• So the guy just cuts a lock of Elinor’s hair while she’s sleeping or something? If someone did that to me, I would smack them.

  • “(My children) will be brought up to be as unlike myself as possible”
    Mood

  • “ ‘I could look at them forever!’ She soon forgot there were any such things in the room.”

  • Mr. and Mrs. Palmer are like the TV couple who always fights because drama and everyone else is just “I think something is wrong with your relationship.”

  • John, this is the seventh week in a row you’ve shown the “Sweetest Girls in the World” in class.

  • Can’t believe I just noticed that instead of saying things like “awfully pretty” they say “monstrous pretty”
    (It gives me a sort of Bride of Frankenstein’s monster vibe)

  • Elinor, halfway to sobbing: Finally, someone else with common sense.

  • Also, if Elinor replaced any YA protagonist, the series would be over by the first book.
    The Hunger Games:
    Elinor: I...don’t volunteer as tribute. I already know Margaret’s going to kill them all anyway.
    END OF SERIES

  • “Of course my children are perfect, what else are you expecting?” -Lady Middleton, 1781

  • Marianne, silently repeating in her head: If you don’t have something nice to say, don’t say it. If you don’t have something nice to say, don’t say it.

  • Lucy is like,
    “Dear Sister,
    By the time you read this, you will have embarrassed me. Here’s how I think it’s going to go…”

  • OH MY!

  • The plot twist! 

  • Four years!

  • Elinor on the outside: Go on, tell me more.

  • Elinor on the inside: what the frick what the frick what the frick what the frick what the

  • Elinor would make an amazing spy

  • Lady Middleton is the 18th century soccer mom

  • Elinor: paragon of rationality
    Also Elinor: Poor Edward couldn't possibly love Lucy more than me


Sense and Sensibility on 3/9/2021 11:03:32 AM

Challenge accepted!


Sense and Sensibility on 3/5/2021 2:41:12 PM

So, I’ve been reading Sense and Sensibility and jotting down my thoughts. I’m not really one for romances, but this one isn’t too insufferable yet. Marianne’s sass is carrying the entire story.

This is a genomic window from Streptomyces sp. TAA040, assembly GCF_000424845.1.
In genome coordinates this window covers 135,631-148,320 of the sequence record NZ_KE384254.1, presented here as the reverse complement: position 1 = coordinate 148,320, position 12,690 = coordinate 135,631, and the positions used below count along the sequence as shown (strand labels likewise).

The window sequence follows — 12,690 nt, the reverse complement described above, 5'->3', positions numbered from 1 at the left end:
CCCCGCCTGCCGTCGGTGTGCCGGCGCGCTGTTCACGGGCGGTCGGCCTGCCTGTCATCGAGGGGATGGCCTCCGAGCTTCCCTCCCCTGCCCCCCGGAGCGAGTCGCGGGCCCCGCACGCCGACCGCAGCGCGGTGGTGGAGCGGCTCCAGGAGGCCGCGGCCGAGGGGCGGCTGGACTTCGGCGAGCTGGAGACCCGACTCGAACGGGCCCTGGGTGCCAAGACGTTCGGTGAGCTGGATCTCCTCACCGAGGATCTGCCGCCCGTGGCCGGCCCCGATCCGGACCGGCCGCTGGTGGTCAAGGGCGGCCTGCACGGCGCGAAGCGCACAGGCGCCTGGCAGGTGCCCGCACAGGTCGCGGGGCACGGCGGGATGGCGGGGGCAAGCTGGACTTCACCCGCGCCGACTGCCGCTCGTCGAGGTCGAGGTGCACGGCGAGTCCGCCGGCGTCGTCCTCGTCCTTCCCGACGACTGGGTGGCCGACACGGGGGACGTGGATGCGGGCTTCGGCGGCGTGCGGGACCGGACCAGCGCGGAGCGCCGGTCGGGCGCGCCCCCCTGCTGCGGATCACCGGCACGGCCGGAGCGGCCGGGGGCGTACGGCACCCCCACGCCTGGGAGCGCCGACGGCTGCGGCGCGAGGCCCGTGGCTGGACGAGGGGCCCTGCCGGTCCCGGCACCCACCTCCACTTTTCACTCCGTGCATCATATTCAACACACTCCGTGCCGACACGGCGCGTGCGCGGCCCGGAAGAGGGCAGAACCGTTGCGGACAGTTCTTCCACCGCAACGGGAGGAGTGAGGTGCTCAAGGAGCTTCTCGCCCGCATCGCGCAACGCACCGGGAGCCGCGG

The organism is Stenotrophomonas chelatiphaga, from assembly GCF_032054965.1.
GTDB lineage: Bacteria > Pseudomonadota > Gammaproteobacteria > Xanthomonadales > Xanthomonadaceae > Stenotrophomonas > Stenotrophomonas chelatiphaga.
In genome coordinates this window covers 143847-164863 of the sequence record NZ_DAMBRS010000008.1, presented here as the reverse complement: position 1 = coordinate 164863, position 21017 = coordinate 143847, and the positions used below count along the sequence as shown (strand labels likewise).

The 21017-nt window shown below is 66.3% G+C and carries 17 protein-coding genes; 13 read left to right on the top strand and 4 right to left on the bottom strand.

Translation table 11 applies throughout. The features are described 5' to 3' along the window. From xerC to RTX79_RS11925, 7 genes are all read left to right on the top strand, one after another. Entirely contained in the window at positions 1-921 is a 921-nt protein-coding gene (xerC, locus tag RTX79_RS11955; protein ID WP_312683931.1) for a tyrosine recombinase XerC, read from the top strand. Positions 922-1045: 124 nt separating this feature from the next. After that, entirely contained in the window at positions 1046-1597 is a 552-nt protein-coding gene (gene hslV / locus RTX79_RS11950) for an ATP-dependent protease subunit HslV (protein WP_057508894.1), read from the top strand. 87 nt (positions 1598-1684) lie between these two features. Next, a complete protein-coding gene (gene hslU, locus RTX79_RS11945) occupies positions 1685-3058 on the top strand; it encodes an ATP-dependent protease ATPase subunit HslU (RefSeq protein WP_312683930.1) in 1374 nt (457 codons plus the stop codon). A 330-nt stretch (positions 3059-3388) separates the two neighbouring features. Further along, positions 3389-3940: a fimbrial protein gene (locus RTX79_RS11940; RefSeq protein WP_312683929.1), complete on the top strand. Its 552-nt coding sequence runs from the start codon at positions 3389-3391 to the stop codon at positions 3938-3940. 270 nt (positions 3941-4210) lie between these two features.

Without further ado, here’s what I’ve written so far!

  • Come on, Jane, literally everyone named has the same last name—just give us first names like you did with the girls!

  • Ah yes, the 1700s tradition of explaining the personalities at the beginning of the story

  • Title explained in the first chapter. Nice!

  • So I guess:
    Elinor has common sense and uses it
    Marianne has common sense but chooses to ignore it
    Margaret is the youngest sibling, and thus has 0 brain cells

  • Mrs. John Dashwood is stingy

  • Issues with the in-laws

  • Elinor is the only sensible one in the household

  • Observes the “annuity immortality” law

  • Without Elinor this family would fall apart in roughly 30 seconds

  • More in-law problems

  • “In this household, we only marry for love.”

  • Edward is an introvert’s best friend—doesn’t try to talk to you

  • Mrs. Dashwood is a shipper

  • “They looked at each other? I’d better start baking the wedding cake.”

  • Elinor and Marianne talk boys

  • “Oh no! My expectations are too high! What should I do?”

  • Going through a move

  • Mrs. John Dashwood is an entitled brat

  • Children make excellent conversation starters

  • Well, at least you didn’t talk while she was playing like some people (looking at you, Sir John)

  • Mrs. Jenning is another shipper

  • Maribrandon anyone?

  • *flashbacks to elementary school*

  • (Love is an Open Door playing in the background)

  • “Oh, I’m sorry. I thought I was supposed to be open and sincere. My mistake.”

  • Little bit too candid there, Willoughby

  • Elinor has sass of her own

  • Though Marianne is still the reigning Sass Queen


Shitty Story Task 8 on 10/23/2020 10:53:29 AM

Any time somebody laughs, spell it out like dialogue.

It's not:

She giggled.

It's:

"Hee hee hee," she giggled.